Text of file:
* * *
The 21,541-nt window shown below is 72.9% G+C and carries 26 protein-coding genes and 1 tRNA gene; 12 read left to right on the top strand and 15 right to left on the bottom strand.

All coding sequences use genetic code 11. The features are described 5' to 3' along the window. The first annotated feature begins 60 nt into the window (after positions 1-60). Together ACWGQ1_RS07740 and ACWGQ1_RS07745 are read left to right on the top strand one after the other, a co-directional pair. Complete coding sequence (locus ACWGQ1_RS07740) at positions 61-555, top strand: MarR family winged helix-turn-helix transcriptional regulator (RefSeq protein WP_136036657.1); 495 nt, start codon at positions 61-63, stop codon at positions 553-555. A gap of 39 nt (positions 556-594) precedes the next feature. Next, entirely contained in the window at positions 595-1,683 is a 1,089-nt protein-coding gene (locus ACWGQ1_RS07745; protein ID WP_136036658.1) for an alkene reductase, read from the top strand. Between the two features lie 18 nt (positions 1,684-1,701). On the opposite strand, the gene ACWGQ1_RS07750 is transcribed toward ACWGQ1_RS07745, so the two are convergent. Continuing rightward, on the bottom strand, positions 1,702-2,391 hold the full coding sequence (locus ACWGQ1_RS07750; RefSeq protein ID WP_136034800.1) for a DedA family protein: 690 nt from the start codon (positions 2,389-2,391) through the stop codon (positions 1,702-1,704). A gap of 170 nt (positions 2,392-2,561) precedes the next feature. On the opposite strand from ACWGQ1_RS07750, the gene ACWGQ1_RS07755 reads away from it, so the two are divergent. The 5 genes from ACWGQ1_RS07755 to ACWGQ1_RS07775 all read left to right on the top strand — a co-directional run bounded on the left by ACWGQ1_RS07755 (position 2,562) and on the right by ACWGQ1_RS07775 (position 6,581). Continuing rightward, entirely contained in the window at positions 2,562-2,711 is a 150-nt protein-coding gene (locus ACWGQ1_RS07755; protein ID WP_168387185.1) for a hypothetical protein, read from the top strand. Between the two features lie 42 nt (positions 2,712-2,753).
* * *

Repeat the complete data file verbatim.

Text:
The 21,541-nt window shown below is 72.9% G+C and carries 26 protein-coding genes and 1 tRNA gene; 12 read left to right on the top strand and 15 right to left on the bottom strand.

All coding sequences use genetic code 11. The features are described 5' to 3' along the window. The first annotated feature begins 60 nt into the window (after positions 1-60). Together ACWGQ1_RS07740 and ACWGQ1_RS07745 are read left to right on the top strand one after the other, a co-directional pair. Complete coding sequence (locus ACWGQ1_RS07740) at positions 61-555, top strand: MarR family winged helix-turn-helix transcriptional regulator (RefSeq protein WP_136036657.1); 495 nt, start codon at positions 61-63, stop codon at positions 553-555. A gap of 39 nt (positions 556-594) precedes the next feature. Next, entirely contained in the window at positions 595-1,683 is a 1,089-nt protein-coding gene (locus ACWGQ1_RS07745; protein ID WP_136036658.1) for an alkene reductase, read from the top strand. Between the two features lie 18 nt (positions 1,684-1,701). On the opposite strand, the gene ACWGQ1_RS07750 is transcribed toward ACWGQ1_RS07745, so the two are convergent. Continuing rightward, on the bottom strand, positions 1,702-2,391 hold the full coding sequence (locus ACWGQ1_RS07750; RefSeq protein ID WP_136034800.1) for a DedA family protein: 690 nt from the start codon (positions 2,389-2,391) through the stop codon (positions 1,702-1,704). A gap of 170 nt (positions 2,392-2,561) precedes the next feature. On the opposite strand from ACWGQ1_RS07750, the gene ACWGQ1_RS07755 reads away from it, so the two are divergent. The 5 genes from ACWGQ1_RS07755 to ACWGQ1_RS07775 all read left to right on the top strand — a co-directional run bounded on the left by ACWGQ1_RS07755 (position 2,562) and on the right by ACWGQ1_RS07775 (position 6,581). Continuing rightward, entirely contained in the window at positions 2,562-2,711 is a 150-nt protein-coding gene (locus ACWGQ1_RS07755; protein ID WP_168387185.1) for a hypothetical protein, read from the top strand. Between the two features lie 42 nt (positions 2,712-2,753).